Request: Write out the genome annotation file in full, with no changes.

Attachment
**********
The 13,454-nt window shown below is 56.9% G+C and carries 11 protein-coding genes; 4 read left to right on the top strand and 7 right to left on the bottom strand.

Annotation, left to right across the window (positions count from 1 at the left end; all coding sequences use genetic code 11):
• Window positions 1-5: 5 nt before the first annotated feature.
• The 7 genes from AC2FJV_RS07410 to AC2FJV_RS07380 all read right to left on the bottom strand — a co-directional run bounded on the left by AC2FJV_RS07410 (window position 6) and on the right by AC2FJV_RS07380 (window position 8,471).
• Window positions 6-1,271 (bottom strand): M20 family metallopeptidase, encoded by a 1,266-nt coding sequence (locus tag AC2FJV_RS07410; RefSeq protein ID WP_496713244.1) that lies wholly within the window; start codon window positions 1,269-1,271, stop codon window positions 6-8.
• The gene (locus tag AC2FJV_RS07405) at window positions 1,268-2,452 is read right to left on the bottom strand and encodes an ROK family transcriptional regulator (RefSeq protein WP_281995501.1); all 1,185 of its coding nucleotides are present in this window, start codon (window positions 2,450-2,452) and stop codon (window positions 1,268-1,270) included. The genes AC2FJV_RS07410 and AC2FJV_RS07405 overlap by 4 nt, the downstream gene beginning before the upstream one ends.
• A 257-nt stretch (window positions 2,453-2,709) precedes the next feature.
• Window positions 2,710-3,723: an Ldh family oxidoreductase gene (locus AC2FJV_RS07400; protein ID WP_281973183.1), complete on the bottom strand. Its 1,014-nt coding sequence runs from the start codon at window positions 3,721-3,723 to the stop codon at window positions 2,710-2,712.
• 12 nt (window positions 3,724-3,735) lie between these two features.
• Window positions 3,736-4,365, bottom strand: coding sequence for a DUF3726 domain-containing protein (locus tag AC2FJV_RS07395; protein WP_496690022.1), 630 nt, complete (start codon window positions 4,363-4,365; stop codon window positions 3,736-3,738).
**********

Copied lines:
The 13,454-nt window shown below is 56.9% G+C and carries 11 protein-coding genes; 4 read left to right on the top strand and 7 right to left on the bottom strand.

Annotation, left to right across the window (positions count from 1 at the left end; all coding sequences use genetic code 11):
• Window positions 1-5: 5 nt before the first annotated feature.
• The 7 genes from AC2FJV_RS07410 to AC2FJV_RS07380 all read right to left on the bottom strand — a co-directional run bounded on the left by AC2FJV_RS07410 (window position 6) and on the right by AC2FJV_RS07380 (window position 8,471).
• Window positions 6-1,271 (bottom strand): M20 family metallopeptidase, encoded by a 1,266-nt coding sequence (locus tag AC2FJV_RS07410; RefSeq protein ID WP_496713244.1) that lies wholly within the window; start codon window positions 1,269-1,271, stop codon window positions 6-8.
• The gene (locus tag AC2FJV_RS07405) at window positions 1,268-2,452 is read right to left on the bottom strand and encodes an ROK family transcriptional regulator (RefSeq protein WP_281995501.1); all 1,185 of its coding nucleotides are present in this window, start codon (window positions 2,450-2,452) and stop codon (window positions 1,268-1,270) included. The genes AC2FJV_RS07410 and AC2FJV_RS07405 overlap by 4 nt, the downstream gene beginning before the upstream one ends.
• A 257-nt stretch (window positions 2,453-2,709) precedes the next feature.
• Window positions 2,710-3,723: an Ldh family oxidoreductase gene (locus AC2FJV_RS07400; protein ID WP_281973183.1), complete on the bottom strand. Its 1,014-nt coding sequence runs from the start codon at window positions 3,721-3,723 to the stop codon at window positions 2,710-2,712.
• 12 nt (window positions 3,724-3,735) lie between these two features.
• Window positions 3,736-4,365, bottom strand: coding sequence for a DUF3726 domain-containing protein (locus tag AC2FJV_RS07395; protein WP_496690022.1), 630 nt, complete (start codon window positions 4,363-4,365; stop codon window positions 3,736-3,738).